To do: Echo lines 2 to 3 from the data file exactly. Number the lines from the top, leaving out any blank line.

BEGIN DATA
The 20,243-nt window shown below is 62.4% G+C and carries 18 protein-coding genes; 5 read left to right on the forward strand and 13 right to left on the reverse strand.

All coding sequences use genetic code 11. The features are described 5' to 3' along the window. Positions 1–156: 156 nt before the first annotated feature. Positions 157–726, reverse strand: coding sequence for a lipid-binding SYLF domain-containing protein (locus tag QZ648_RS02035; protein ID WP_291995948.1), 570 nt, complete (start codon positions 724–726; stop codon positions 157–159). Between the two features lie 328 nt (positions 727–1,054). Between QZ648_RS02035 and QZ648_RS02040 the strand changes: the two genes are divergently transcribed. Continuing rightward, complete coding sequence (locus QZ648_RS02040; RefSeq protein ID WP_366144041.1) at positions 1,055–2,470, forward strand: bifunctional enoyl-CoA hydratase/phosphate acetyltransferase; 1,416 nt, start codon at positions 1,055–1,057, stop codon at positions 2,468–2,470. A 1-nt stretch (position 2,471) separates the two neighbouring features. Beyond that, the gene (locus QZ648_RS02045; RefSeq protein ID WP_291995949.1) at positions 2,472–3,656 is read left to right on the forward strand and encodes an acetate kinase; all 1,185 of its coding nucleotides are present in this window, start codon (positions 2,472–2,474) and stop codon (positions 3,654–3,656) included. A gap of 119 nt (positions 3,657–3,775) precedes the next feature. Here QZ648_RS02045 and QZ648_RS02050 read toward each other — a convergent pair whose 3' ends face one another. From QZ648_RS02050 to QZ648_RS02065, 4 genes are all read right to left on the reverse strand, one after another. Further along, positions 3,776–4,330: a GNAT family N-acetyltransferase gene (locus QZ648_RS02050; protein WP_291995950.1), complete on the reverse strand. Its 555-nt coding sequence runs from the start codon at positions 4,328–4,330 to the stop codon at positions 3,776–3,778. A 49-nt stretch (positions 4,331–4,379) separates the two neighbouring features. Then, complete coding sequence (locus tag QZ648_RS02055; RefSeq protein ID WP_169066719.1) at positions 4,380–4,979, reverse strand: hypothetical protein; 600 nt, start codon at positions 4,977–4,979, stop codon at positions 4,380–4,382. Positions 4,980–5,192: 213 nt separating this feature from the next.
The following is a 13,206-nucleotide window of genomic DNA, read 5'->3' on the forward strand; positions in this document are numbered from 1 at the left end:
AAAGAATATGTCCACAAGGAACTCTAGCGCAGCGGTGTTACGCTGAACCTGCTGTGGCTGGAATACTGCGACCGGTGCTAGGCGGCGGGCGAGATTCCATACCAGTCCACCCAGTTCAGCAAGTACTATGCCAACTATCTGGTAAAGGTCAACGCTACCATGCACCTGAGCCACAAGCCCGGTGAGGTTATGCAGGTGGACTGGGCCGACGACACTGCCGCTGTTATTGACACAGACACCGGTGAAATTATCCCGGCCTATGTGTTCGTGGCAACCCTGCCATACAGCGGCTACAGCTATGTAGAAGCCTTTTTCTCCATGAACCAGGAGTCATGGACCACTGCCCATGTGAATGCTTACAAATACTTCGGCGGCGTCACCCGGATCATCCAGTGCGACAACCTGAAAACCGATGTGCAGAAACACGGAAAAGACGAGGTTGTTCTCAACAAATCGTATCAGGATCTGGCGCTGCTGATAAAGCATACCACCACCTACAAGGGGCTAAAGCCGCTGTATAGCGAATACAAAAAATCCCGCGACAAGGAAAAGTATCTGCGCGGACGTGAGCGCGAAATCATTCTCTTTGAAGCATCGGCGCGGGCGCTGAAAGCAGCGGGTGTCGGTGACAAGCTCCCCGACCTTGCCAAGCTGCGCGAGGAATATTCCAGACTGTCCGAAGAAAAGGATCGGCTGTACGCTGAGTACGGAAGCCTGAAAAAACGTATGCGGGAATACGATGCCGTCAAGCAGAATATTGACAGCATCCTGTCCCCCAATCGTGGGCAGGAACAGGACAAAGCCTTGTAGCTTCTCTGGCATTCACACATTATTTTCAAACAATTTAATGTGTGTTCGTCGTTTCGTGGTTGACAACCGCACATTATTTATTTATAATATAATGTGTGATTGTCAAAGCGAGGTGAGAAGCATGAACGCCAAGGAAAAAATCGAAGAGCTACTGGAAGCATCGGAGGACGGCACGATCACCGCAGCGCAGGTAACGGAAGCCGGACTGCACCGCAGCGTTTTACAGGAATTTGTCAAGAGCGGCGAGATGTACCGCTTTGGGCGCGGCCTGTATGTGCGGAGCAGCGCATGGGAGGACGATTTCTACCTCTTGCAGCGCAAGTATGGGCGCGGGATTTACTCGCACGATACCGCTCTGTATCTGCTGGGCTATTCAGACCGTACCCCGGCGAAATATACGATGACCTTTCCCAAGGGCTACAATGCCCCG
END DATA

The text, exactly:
All coding sequences use genetic code 11. The features are described 5' to 3' along the window. Positions 1–156: 156 nt before the first annotated feature. Positions 157–726, reverse strand: coding sequence for a lipid-binding SYLF domain-containing protein (locus tag QZ648_RS02035; protein ID WP_291995948.1), 570 nt, complete (start codon positions 724–726; stop codon positions 157–159). Between the two features lie 328 nt (positions 727–1,054). Between QZ648_RS02035 and QZ648_RS02040 the strand changes: the two genes are divergently transcribed. Continuing rightward, complete coding sequence (locus QZ648_RS02040; RefSeq protein ID WP_366144041.1) at positions 1,055–2,470, forward strand: bifunctional enoyl-CoA hydratase/phosphate acetyltransferase; 1,416 nt, start codon at positions 1,055–1,057, stop codon at positions 2,468–2,470. A 1-nt stretch (position 2,471) separates the two neighbouring features. Beyond that, the gene (locus QZ648_RS02045; RefSeq protein ID WP_291995949.1) at positions 2,472–3,656 is read left to right on the forward strand and encodes an acetate kinase; all 1,185 of its coding nucleotides are present in this window, start codon (positions 2,472–2,474) and stop codon (positions 3,654–3,656) included. A gap of 119 nt (positions 3,657–3,775) precedes the next feature. Here QZ648_RS02045 and QZ648_RS02050 read toward each other — a convergent pair whose 3' ends face one another. From QZ648_RS02050 to QZ648_RS02065, 4 genes are all read right to left on the reverse strand, one after another. Further along, positions 3,776–4,330: a GNAT family N-acetyltransferase gene (locus QZ648_RS02050; protein WP_291995950.1), complete on the reverse strand. Its 555-nt coding sequence runs from the start codon at positions 4,328–4,330 to the stop codon at positions 3,776–3,778. A 49-nt stretch (positions 4,331–4,379) separates the two neighbouring features. Then, complete coding sequence (locus tag QZ648_RS02055; RefSeq protein ID WP_169066719.1) at positions 4,380–4,979, reverse strand: hypothetical protein; 600 nt, start codon at positions 4,977–4,979, stop codon at positions 4,380–4,382. Positions 4,980–5,192: 213 nt separating this feature from the next.
The following is a 13,206-nucleotide window of genomic DNA, read 5'->3' on the forward strand; positions in this document are numbered from 1 at the left end: